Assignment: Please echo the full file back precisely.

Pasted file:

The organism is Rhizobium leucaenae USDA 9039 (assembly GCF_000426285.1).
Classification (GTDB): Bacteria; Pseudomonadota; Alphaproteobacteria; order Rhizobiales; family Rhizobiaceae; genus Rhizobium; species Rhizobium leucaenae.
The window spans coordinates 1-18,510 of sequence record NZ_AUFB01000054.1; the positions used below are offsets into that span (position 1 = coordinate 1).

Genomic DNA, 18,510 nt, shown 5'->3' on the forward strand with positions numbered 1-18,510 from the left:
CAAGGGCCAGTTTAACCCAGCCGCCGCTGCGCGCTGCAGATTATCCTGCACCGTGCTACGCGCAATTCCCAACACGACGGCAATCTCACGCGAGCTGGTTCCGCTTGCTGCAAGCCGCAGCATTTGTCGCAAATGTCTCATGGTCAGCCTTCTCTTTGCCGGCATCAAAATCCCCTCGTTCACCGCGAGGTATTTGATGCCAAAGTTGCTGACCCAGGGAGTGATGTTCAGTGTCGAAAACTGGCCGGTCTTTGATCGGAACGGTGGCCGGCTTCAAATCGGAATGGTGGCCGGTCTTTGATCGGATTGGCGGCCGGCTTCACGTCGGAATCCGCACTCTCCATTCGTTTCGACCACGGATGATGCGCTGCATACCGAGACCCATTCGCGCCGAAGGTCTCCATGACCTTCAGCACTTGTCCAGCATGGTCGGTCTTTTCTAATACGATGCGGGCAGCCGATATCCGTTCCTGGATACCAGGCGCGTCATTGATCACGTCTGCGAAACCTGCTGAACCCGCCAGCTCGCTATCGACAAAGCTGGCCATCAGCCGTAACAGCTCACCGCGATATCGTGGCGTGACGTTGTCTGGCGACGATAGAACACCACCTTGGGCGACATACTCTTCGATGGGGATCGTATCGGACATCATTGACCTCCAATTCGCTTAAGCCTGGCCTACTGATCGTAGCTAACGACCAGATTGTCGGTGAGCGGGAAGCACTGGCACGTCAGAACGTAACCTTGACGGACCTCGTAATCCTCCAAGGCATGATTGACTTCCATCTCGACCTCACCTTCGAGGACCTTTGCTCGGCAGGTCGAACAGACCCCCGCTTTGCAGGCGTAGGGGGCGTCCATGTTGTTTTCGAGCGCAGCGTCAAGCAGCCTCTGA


The organism is Rhizobium leucaenae USDA 9039 (assembly GCF_000426285.1).
Classification (GTDB): Bacteria; Pseudomonadota; Alphaproteobacteria; order Rhizobiales; family Rhizobiaceae; genus Rhizobium; species Rhizobium leucaenae.
The window spans coordinates 1-18,510 of sequence record NZ_AUFB01000054.1; the positions used below are offsets into that span (position 1 = coordinate 1).

Genomic DNA, 18,510 nt, shown 5'->3' on the forward strand with positions numbered 1-18,510 from the left:
CAAGGGCCAGTTTAACCCAGCCGCCGCTGCGCGCTGCAGATTATCCTGCACCGTGCTACGCGCAATTCCCAACACGACGGCAATCTCACGCGAGCTGGTTCCGCTTGCTGCAAGCCGCAGCATTTGTCGCAAATGTCTCATGGTCAGCCTTCTCTTTGCCGGCATCAAAATCCCCTCGTTCACCGCGAGGTATTTGATGCCAAAGTTGCTGACCCAGGGAGTGATGTTCAGTGTCGAAAACTGGCCGGTCTTTGATCGGAACGGTGGCCGGCTTCAAATCGGAATGGTGGCCGGTCTTTGATCGGATTGGCGGCCGGCTTCACGTCGGAATCCGCACTCTCCATTCGTTTCGACCACGGATGATGCGCTGCATACCGAGACCCATTCGCGCCGAAGGTCTCCATGACCTTCAGCACTTGTCCAGCATGGTCGGTCTTTTCTAATACGATGCGGGCAGCCGATATCCGTTCCTGGATACCAGGCGCGTCATTGATCACGTCTGCGAAACCTGCTGAACCCGCCAGCTCGCTATCGACAAAGCTGGCCATCAGCCGTAACAGCTCACCGCGATATCGTGGCGTGACGTTGTCTGGCGACGATAGAACACCACCTTGGGCGACATACTCTTCGATGGGGATCGTATCGGACATCATTGACCTCCAATTCGCTTAAGCCTGGCCTACTGATCGTAGCTAACGACCAGATTGTCGGTGAGCGGGAAGCACTGGCACGTCAGAACGTAACCTTGACGGACCTCGTAATCCTCCAAGGCATGATTGACTTCCATCTCGACCTCACCTTCGAGGACCTTTGCTCGGCAGGTCGAACAGACCCCCGCTTTGCAGGCGTAGGGGGCGTCCATGTTGTTTTCGAGCGCAGCGTCAAGCAGCCTCTGA